For as long as I can remember, going to Google, Yahoo and Bing (or MSN, or Live), you could use the site operator to find out how many pages you have indexed.
Go to your engine, and type:
Check out the results. Interesting to see what they give you. But the problem is, this is sort of bunk data. See, search engines don’t crawl all the pages they know about. They also don’t index all the pages they crawl. Thirdly, they don’t publish all the pages in their index with the site operator. Google once said they prefer not to display this data because it’s not really valuable to the average site owner, and not necessarily worth the processing power.
Google’s response to webmasters (and SEOs) is to give you a better, more accurate count through Webmaster Tools. But it’s not as accessible as going to Google.com and typing “site:” into the engine.
SEOmoz put out an article about using Google Analytics to get a better view of not the pages Google knows about, but the pages Google serves. Now that is actionable!
It’s a must read article. Knowing what pages serve and what pages don’t help you identify the pages that need the most attention.
Don’t have Google Analytics on your site? Hopefully you have some kind of sophisticated web analytics package that is configured to retrieve this type of page-level data. The more data you have, the less guessing you’re doing within your SEO strategies.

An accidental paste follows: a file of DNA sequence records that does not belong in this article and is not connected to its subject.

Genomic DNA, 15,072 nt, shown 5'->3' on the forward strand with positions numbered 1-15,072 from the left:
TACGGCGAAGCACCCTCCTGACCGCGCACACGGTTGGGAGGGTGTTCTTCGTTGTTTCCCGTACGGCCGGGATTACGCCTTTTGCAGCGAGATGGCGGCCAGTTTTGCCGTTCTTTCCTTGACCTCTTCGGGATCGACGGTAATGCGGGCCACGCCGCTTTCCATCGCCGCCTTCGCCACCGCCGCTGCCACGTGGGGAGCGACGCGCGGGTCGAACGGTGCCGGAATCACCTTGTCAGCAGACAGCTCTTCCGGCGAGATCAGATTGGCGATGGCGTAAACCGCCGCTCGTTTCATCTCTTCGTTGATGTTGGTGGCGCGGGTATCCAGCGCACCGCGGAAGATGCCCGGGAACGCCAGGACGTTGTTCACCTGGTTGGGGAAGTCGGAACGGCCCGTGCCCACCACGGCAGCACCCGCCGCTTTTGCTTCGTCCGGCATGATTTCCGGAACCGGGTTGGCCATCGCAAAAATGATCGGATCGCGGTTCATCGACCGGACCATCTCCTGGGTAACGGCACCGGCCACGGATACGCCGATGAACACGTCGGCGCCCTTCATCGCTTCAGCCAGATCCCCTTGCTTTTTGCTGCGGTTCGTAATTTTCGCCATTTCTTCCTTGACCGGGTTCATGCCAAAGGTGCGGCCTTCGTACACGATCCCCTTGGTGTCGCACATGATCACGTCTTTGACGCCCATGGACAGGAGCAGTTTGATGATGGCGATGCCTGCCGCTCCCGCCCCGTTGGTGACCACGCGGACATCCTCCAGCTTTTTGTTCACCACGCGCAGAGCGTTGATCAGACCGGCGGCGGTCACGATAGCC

Google is smart. They want to be smarter. Every search engine dreams about developing an algorithm that actually predicts a searchers intent, and if there is anyone out there who might solve the puzzle, it will probably be Google. I appreciate when Google can look at a search I make and understand when I misspelled something. But what happens when I’m trying to rank something that is intentionally spelled incorrectly?
Well, Google hasn’t quite planned for that. At least their algorithm doesn’t address it.
I’m working with two companies now that have altered, cute spellings for their brand. One ranks properly for the misspellings, the other doesn’t. The first has been in existence for a while with a lot of links, the second is equally old, but very small – it doesn’t have a large link portfolio. Both have the intentionally misspelled terms in their URL.
I’m not alone. Other webmasters frequent the Google help forums with the same issues. We do not want Google auto-correcting our spelling. Frankly, I don’t even want a “did you mean…” link in the result pages, but I understand the option. To be a company with an intentionally misspelled name or product, it’s pretty important you hammer home your intentions with your content and your links. You have to work harder to get Google to notice, just like you do your consumers. Led Zepplin and Def Leppard didn’t get spelled in the “officially” correct names until they were household names. Same concept applies.